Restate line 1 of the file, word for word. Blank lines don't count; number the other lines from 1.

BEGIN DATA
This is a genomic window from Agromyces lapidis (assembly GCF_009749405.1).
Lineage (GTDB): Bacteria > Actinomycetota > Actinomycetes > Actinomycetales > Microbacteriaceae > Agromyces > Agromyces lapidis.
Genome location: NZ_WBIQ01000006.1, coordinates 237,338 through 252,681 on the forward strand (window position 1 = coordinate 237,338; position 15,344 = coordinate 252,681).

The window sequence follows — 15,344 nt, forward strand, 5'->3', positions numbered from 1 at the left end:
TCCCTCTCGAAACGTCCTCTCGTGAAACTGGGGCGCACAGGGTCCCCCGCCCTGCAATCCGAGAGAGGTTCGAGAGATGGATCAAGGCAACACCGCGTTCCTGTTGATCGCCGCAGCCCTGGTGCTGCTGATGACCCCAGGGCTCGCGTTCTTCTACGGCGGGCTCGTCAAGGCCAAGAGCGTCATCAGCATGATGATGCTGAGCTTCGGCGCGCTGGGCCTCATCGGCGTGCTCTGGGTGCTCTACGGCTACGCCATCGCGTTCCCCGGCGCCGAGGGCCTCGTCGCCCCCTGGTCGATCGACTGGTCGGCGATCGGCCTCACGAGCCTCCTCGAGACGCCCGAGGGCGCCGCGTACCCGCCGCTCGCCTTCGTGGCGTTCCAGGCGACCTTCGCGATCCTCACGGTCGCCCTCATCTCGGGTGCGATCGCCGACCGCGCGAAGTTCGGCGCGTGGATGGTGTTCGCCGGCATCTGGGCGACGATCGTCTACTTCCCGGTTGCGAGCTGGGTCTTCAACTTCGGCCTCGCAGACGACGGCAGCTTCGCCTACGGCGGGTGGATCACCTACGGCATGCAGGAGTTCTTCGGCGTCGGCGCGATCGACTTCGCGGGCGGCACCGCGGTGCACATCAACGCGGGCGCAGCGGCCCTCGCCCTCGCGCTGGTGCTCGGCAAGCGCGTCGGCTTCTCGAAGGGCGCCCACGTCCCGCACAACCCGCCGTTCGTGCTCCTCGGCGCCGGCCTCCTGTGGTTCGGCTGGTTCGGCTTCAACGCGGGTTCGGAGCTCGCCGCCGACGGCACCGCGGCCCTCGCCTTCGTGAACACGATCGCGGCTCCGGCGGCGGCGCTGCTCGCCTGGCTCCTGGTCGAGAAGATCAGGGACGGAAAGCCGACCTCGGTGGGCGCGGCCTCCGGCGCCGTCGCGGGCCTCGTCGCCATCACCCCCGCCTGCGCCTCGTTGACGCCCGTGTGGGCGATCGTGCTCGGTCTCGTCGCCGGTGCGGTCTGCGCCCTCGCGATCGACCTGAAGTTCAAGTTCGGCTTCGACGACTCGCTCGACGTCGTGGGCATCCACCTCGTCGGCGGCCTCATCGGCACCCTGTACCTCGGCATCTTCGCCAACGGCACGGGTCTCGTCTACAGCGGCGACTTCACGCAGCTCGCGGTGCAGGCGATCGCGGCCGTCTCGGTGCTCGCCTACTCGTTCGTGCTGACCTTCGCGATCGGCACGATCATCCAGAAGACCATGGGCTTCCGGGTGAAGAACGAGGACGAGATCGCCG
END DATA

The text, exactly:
This is a genomic window from Agromyces lapidis (assembly GCF_009749405.1).